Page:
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View Full Version : New Approach by Tony LaRussa


Railsplitter
07-20-2008, 07:36 AM
Tony La Russa has the Cardinals' picthers batiing eighth instead of ninth. I heard this mentioned in pasing yesterday on the Score, and saw the start of the Cards-Padres, but haven't heard why he's doing it.

tlebar318
07-20-2008, 08:50 AM
I believe his theory is that by batting the pitcher in the 8 spot he can kind of do the American League thing where you put a fast guy in the 9 spot and then when you go back to the top of the order after one time thru the lineup you basically have "in theory" 2 leadoff guys back to back with speed. I think?

ArkanSox
07-20-2008, 10:19 AM
I think it's a good move. By batting someone who'll get on base more often than the pitcher would in the ninth spot, you give Pujols the opportunity to drive in more runs from the three spot in the order.

pierzynski07
07-20-2008, 01:03 PM
Milwaukee has also been doing it most of this year (http://www.baseball-reference.com/teams/MIL/2008_bo.shtml).

The 7 and 8 hitters are usually there because either a) they suck, or b) they're speed type hitters. However, there's only two spots at the top for speed, and they're not run producers, so they can't bat 3-6. So if you can't drive them in, it doesn't really matter who bats in the final three slots. With that in mind, you might as well get the pitcher spot out of the way, and began working on the next spot of the lineup.

pearso66
07-20-2008, 01:05 PM
He's done this for years. I'm surprised other teams haven't done it. Something must be working, as the Cards seem to win even when they aren't supposed to. Now this may not be because of the lineup, but i'm sure it doesn't hurt.

TDog
07-20-2008, 01:37 PM
He's done this for years. I'm surprised other teams haven't done it. Something must be working, as the Cards seem to win even when they aren't supposed to. Now this may not be because of the lineup, but i'm sure it doesn't hurt.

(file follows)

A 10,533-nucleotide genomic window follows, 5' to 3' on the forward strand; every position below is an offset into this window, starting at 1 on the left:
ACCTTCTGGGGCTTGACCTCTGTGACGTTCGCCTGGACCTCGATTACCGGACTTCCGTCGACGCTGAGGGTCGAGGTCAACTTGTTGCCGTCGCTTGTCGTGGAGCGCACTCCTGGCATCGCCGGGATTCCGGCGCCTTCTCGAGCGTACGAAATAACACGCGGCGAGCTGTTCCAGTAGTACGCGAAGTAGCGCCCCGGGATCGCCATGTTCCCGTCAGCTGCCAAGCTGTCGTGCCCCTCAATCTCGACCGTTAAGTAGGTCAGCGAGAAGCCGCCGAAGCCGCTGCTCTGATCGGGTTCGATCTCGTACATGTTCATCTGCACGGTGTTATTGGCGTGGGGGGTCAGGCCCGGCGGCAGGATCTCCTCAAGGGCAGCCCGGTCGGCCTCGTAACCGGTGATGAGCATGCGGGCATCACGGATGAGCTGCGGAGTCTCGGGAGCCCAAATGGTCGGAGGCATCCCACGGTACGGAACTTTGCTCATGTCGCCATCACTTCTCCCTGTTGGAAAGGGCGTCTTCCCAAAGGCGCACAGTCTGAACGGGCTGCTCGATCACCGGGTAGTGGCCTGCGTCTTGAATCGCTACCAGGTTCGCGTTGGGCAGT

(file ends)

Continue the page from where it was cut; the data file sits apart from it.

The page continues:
Yes he has, and Milwaukee has been doing it most of the year as has also been noted.

Tony LaRussa knows more about baseball than I do (and I believe I know a lot about baseball), but I wouldn't do this if I were managing in the National League. In games where the heart of the lineup comes up in the second and the hitters reach base, you get to the pitcher's spot with men on base, often with an out or two, making it impractical for the pitcher to sacrifice.

I don't like this at all. The pitcher traditionally bats ninth because they ninth-place in the order gets the fewest number of at bats. If you put a leadoff hitter ninth (figuring he will leadoff an inning because a pitcher is likely to make the last out of an inning), you might as well bat him first. If you bat your secondary leadoff hitter eighth, the chances of him leading off an inning aren't as high, but when he does lead off an inning, he can get on for the pitcher just as easily as he can get on for the top of the lineup. When he gets on, the pitcher has something to do offensively by being in a sacrifice situation.

Good hitting pitchers, i.e. Gary Peters, have in the past batted higher in the order. You don't see that much anymore, with the Cubs batting Carlos Zambrano ninth, because pitchers aren't expected to pitch complete games anymore, and you wouldn't want Neal Cotts batting sixth in the order. What LaRussa and Ned Yost have been doing is different. It is interesting that the American League with its designated hitter and many lineups using a double-leadoff hitter seems to have influenced the National League managers to the extent that they would have pitchers coming up sooner in the starting lineup. So much for the purity of National League baseball.